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32 Per Cent Men, 1% Women Consume Tobacco In Jammu and Kashmir: Data

A recent survey conducted by the National Family Health Survey (NFHS-5) reveals significant gender disparities in tobacco consumption in Jammu and Kashmir. The data indicates that approximately 32 percent of men and just 1 percent of women in the region use tobacco products, with cigarettes being the most common form.

For men, 27 percent use cigarettes, 4 percent smoke bidis, and 2 percent each smoke hookah and cigars or pipes. In contrast, only 1 percent of women aged 15-49 use any form of tobacco, highlighting a stark difference in tobacco use between genders.

Tobacco use is notably higher in rural areas compared to urban settings. In rural areas, 1.4 percent of women and 35 percent of men use tobacco, while in urban areas, the figures drop to 0.7 percent for women and 24 percent for men. The data also shows that 21.1 percent of men in urban areas smoke cigarettes, compared to 28.7 percent in rural areas.

The consumption patterns among smokers reveal that 27 percent use 5 or fewer cigarettes per day, 34.7 percent smoke 5-9 cigarettes, 29.9 percent use 10-14 cigarettes, 6 percent smoke 15-24 cigarettes, and a small fraction, 0.3 percent, smoke 25 or more cigarettes in 24 hours.

A separate survey by the Department of Community Medicine at Government Medical College (GMC) Srinagar found a concerning trend among school-going adolescents. Approximately 23 percent of adolescents in Srinagar are smokers, with 29 percent of boys being ever smokers and 23 percent being current smokers.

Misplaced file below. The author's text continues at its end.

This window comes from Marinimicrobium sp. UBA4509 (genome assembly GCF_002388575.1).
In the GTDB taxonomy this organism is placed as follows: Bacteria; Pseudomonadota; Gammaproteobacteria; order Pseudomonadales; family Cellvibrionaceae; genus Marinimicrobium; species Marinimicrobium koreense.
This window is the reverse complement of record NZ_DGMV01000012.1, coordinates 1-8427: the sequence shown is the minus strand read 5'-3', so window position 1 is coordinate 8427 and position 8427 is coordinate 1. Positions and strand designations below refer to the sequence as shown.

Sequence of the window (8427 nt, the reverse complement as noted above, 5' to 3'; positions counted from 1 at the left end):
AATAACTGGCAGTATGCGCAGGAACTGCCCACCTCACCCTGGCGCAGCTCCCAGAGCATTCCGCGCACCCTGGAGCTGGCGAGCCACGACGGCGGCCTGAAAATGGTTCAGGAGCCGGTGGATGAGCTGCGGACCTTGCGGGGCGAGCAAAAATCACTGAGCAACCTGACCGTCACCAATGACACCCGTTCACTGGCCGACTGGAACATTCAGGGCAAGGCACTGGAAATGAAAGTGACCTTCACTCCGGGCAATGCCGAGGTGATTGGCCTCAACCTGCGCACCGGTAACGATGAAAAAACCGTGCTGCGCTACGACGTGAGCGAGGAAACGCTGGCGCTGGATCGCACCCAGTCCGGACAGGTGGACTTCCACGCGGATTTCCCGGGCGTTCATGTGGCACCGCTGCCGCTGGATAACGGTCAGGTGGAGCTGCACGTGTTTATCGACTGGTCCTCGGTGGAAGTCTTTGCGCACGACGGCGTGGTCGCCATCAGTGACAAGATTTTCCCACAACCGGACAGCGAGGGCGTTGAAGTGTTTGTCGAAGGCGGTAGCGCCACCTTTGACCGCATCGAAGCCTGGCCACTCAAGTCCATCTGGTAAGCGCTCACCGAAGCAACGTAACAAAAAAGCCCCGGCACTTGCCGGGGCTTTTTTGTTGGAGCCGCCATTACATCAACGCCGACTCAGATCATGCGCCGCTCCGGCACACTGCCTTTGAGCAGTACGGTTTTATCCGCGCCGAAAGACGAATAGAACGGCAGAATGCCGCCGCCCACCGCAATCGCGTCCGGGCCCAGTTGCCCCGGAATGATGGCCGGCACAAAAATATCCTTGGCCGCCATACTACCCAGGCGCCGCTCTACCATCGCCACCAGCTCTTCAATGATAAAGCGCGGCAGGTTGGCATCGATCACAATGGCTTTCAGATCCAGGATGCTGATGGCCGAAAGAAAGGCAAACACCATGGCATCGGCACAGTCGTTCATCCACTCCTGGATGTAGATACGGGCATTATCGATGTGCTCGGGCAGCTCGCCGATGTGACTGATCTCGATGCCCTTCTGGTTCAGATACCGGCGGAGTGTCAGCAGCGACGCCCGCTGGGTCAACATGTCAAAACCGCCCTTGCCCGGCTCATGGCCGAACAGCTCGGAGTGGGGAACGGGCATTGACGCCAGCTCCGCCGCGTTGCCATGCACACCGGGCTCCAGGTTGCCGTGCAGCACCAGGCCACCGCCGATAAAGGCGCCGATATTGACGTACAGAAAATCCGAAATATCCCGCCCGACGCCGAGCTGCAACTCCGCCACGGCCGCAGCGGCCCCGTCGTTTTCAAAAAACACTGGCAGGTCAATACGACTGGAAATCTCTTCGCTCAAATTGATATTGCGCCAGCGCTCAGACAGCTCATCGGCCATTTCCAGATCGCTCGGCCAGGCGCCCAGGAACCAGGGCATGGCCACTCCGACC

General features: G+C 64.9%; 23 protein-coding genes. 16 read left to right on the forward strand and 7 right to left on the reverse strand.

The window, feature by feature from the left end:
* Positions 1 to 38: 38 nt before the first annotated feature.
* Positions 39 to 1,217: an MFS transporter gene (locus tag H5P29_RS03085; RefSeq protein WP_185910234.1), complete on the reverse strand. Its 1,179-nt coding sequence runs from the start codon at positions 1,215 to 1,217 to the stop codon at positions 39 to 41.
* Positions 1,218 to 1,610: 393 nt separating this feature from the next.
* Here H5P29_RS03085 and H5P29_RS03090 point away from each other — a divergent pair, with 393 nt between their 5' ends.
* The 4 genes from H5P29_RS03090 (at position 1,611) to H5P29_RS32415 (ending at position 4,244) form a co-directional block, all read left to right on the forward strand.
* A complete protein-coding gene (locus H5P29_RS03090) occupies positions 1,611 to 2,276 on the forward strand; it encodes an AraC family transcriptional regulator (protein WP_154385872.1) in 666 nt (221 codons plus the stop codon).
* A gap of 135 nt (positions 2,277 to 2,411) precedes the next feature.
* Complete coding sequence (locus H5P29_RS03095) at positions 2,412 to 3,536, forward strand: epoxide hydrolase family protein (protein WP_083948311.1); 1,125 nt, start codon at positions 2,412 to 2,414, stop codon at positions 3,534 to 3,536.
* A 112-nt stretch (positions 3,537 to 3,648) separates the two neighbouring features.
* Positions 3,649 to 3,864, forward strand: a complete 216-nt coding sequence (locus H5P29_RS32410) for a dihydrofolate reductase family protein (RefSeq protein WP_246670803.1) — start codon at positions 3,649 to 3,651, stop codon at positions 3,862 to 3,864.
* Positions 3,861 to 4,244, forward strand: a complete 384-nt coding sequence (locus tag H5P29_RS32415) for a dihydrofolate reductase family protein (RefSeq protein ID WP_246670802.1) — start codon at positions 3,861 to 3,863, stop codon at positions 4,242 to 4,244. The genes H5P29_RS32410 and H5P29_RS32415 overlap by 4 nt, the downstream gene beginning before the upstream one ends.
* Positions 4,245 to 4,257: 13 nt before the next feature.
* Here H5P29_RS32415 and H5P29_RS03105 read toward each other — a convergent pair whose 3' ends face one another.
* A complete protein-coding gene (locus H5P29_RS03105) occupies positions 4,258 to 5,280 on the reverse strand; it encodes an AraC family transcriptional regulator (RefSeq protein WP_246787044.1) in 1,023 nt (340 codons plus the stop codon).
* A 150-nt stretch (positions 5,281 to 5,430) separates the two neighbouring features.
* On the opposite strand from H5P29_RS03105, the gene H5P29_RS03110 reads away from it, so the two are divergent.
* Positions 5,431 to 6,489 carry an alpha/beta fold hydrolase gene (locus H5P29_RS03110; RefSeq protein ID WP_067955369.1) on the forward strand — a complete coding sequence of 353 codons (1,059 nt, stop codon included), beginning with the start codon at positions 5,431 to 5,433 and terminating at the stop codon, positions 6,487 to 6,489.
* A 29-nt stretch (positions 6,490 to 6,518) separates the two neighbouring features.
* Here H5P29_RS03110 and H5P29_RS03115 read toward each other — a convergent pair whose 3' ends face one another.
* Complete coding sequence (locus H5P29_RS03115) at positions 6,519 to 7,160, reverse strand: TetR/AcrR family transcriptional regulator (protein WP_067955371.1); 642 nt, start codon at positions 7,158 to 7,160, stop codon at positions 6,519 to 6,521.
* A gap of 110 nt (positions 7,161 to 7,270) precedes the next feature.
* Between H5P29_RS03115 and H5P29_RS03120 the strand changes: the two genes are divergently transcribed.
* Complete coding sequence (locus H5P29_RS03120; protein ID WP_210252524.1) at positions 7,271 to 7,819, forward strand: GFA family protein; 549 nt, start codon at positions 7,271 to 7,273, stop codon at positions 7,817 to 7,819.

Exposure to tobacco smoke is prevalent among adolescents, with over 60 percent encountering it in public places. Factors contributing to adolescent smoking include parental and peer smoking, exposure to smoking in movies, lack of anti-smoking messages, and insufficient discussion about smoking dangers in schools.

Despite 94.6 percent of adolescents acknowledging the health risks of smoking, only 18.6 percent discussed these dangers with family or friends. The survey also revealed that 85.1 percent of current adolescent smokers had parents who smoked, and nearly all had smoker friends.

The survey underscores the urgent need to address tobacco use among adolescents and increase awareness of its dangers. The high prevalence of smoking and widespread exposure to environmental tobacco smoke highlight the necessity for robust anti-smoking campaigns and stricter regulations to protect young people from tobacco’s harmful effects.

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